The cost of doing your taxes

1040_form I was thumbing through the 1040 instruction book the other day … Hey! I was researching a story. OK, so I also enjoyed perusing the material.

And just what are you snickering at? You’re here reading a tax blog, so can it!

Anyway, as I was saying, in researching a story I ran across a new and intriguing addition to the IRS tax return instruction booklets. Seems this year the agency is offering us “customers” an MSRP for professional tax services.

We’re all familiar with the acronym when it’s used at a car dealership. You know, the manufacturer's suggested retail price spelled out on the sticker affixed to the window of a showroom vehicle. It starts with the car’s base price, adds in any bells and whistles and “excludes tax, title, shipping and other costs that may be incurred. Actual dealer price may vary.”

Well, on page 79 of the 1040 instructions, there’s a nice table detailing what the IRS estimates it will take you to complete the form and associated schedules (data that’s been there in previous years) along with an actual dollar amount associated with the time spent. Similar, albeit smaller, tables are found in the 1040A and 1040EZ instructions, pages 59 and 23, respectively.

According to the IRS introduction to the 1040 table, “These estimates of average preparation times and out-of-pocket expenses are based on a new survey of taxpayers and a more accurate method of estimating taxpayer burden. They focus on taxpayer characteristics and activities, rather than forms, and replace the burden estimates shown in prior year tax form instructions.”

The bottom line? The IRS says the you, the average Form 1040 taxpayer, will spend 16.1 hours at a cost of $17 to complete the form yourself without using tax software. Invest in TurboTax, TaxCut, TaxAct or some other computer filing aid, and the bill comes to $42 for almost 22 hours of work. Turn everything over to a tax professional, and that’ll take just under 11 hours and cost you $172.

From these average taxpayer estimates, the table goes on to break down other filing process variables, such which commonly-filed 1040 schedules your individual situation might require.

The 1040 prices range from a low of $13 (self-prepared 1040 with some other forms but no Schedule A or D) to a high of $313 if you pay a pro to fill out your 1040, A, D and other forms. Add self-employment income to the mix, with its requisite Schedule C or C-EZ, SE and other relevant forms, and the price estimates, not surprisingly, go up.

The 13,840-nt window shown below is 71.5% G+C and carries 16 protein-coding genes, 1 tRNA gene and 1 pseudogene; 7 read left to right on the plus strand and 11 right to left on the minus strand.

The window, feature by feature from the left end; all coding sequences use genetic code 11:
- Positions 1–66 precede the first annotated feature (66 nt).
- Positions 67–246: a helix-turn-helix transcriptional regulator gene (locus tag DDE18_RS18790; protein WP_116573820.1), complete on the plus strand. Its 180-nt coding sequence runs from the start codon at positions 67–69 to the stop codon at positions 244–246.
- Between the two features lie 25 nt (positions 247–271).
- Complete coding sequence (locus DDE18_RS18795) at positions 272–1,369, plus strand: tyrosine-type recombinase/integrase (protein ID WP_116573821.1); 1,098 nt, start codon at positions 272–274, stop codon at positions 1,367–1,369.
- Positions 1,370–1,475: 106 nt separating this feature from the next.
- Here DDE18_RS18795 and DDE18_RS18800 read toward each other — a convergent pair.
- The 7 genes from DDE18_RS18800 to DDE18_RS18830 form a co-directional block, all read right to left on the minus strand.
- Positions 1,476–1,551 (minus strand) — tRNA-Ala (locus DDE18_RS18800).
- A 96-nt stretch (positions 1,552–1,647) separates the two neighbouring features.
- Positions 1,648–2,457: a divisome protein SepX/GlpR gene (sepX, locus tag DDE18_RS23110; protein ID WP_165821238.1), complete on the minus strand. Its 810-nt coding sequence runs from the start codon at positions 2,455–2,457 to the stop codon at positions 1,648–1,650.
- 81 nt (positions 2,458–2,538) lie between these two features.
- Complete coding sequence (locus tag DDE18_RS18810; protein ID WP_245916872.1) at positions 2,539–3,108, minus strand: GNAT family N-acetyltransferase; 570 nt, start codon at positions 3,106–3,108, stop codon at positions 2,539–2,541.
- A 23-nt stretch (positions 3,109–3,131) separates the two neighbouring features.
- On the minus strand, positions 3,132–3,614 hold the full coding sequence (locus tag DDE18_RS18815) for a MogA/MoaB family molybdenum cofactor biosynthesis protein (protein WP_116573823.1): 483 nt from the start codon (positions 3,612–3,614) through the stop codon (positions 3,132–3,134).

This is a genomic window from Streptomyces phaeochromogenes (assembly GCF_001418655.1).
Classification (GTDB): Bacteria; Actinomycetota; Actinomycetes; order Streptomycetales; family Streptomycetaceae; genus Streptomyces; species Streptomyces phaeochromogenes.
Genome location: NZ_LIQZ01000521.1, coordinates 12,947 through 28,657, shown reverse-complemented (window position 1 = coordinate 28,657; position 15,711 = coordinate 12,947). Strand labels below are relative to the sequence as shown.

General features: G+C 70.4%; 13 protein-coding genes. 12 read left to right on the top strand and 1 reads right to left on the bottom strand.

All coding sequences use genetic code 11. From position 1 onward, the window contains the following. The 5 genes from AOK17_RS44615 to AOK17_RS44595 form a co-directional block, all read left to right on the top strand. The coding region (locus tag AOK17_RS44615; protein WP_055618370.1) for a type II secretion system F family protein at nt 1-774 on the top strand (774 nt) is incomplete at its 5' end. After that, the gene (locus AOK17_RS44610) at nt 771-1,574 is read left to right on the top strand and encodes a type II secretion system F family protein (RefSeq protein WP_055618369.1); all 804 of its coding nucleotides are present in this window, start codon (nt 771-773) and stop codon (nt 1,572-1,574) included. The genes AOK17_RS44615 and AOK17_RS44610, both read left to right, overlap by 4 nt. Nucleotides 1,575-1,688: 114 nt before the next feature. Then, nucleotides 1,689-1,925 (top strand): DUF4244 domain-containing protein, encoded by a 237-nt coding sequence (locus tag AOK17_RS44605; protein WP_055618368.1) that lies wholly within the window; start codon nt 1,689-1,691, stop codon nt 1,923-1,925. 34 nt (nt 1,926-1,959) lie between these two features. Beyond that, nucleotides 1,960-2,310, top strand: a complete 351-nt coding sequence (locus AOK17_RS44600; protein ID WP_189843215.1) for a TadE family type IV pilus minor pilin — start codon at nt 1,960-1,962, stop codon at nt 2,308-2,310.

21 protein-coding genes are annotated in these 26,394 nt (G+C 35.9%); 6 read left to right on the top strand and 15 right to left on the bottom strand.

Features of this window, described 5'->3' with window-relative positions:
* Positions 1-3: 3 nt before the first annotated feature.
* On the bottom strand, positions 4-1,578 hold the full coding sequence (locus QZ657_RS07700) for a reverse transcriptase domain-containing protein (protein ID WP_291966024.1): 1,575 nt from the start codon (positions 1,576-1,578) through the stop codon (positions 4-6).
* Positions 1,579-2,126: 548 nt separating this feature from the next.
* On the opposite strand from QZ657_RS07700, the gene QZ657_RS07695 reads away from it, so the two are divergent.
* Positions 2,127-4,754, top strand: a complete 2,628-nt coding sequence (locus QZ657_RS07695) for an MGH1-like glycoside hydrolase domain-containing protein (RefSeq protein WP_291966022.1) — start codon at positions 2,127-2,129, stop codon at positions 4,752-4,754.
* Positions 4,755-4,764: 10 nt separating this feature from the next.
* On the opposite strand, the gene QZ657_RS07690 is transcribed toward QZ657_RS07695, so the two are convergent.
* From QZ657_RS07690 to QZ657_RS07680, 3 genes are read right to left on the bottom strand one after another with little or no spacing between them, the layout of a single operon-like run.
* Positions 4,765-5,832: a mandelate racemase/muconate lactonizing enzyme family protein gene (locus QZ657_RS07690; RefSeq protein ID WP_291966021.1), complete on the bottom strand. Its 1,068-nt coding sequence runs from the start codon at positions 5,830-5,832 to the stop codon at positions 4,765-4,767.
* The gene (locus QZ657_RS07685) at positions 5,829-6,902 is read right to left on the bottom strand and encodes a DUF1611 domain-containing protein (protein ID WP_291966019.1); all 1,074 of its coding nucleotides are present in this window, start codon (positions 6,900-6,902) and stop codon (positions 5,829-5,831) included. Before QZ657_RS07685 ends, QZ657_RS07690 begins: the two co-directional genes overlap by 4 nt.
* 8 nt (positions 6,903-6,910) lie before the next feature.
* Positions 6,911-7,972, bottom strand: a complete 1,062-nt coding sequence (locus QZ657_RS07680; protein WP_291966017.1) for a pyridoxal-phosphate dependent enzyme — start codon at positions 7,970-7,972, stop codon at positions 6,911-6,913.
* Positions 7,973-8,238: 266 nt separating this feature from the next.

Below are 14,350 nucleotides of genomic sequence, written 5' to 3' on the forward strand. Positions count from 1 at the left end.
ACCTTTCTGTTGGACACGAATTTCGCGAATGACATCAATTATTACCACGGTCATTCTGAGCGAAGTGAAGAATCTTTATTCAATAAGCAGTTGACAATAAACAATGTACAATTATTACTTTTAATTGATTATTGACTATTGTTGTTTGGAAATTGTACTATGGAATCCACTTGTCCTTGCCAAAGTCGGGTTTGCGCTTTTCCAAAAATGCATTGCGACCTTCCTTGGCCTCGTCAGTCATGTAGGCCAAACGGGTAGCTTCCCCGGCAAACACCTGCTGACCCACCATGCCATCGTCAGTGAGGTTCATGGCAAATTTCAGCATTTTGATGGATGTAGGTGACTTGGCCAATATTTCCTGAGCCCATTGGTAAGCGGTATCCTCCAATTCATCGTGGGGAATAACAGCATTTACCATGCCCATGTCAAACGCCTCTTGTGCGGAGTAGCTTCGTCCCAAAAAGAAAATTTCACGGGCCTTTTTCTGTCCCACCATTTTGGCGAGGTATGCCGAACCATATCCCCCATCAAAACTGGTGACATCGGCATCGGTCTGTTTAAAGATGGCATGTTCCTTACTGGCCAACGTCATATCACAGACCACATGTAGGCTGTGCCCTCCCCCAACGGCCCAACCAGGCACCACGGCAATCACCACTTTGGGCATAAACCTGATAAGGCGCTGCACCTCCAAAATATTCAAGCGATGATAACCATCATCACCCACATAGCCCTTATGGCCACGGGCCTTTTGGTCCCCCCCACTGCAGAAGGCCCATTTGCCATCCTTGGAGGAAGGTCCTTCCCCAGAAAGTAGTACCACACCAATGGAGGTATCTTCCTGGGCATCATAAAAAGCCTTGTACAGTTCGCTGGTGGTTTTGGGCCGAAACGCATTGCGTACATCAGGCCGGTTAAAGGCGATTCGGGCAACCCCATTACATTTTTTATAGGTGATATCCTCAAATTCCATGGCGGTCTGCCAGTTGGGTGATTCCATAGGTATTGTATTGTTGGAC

The cost of filing for a 1040A taxpayer runs from $18 sans software to $39 with a computer program to $122 when you turn your taxes over to a professional. At the EZ level, it’ll cost you $5 via paper and pencil, $41 on the home PC and $81 for a third-party preparer.

As you might expect, a lot of tax professionals are not happy that the IRS took it upon itself to come up with these dollar amounts. Tom Herman, who writes the Tax Report column for the Wall Street Journal (subscription required), says that the IRS's price estimate effort has “sparked intense criticism from accounting groups and tax-software companies, who say that the numbers are confusing and misleading.”

Herman reports that the American Institute of Certified Public Accountants went as far as to write a letter to the IRS commissioner, charging that the cost estimates will prove "problematic and misleading" to taxpayers and tax professionals alike. Chief among AICPA complaints: no distinctions for complexity of returns or how well-organized a taxpayer’s records are.

Even more alarming from the accounting group’s perspective is that the IRS estimates didn’t consider the preparer’s level of expertise, reports Herman. The tables, says the AICPA, "will put tax professionals in the difficult and awkward position of trying to explain why he or she must charge substantially more" than the IRS's published estimates.

If, after looking at the filing time and dollar cost tables, you decide you’ll take the middle ground -- file your return yourself using computer software -- make sure you get the program that best suits your tax needs.

Today’s Tax Tip offers some suggestions on selecting the appropriate tax-filing software. Sure, a good price on the PC program is important, but you could be wasting even that bargain amount if the tax package doesn’t do the right job for your tax situation. Get the full details here.


Feed You can follow this conversation by subscribing to the comment feed for this post.

Trish McIntire, EA

The question is who is going to read that. Very few of my clients get a book any more. Those that do, bring it in un-opened. I have a problem with the IRS doing the dollar amounts, but I have other bigger issues to worry about. Like sneaking the requirement that non-custodial parents have to have a signed 8332 (no more divorce decree) into the Gulf Opp Zone Act.

The comments to this entry are closed.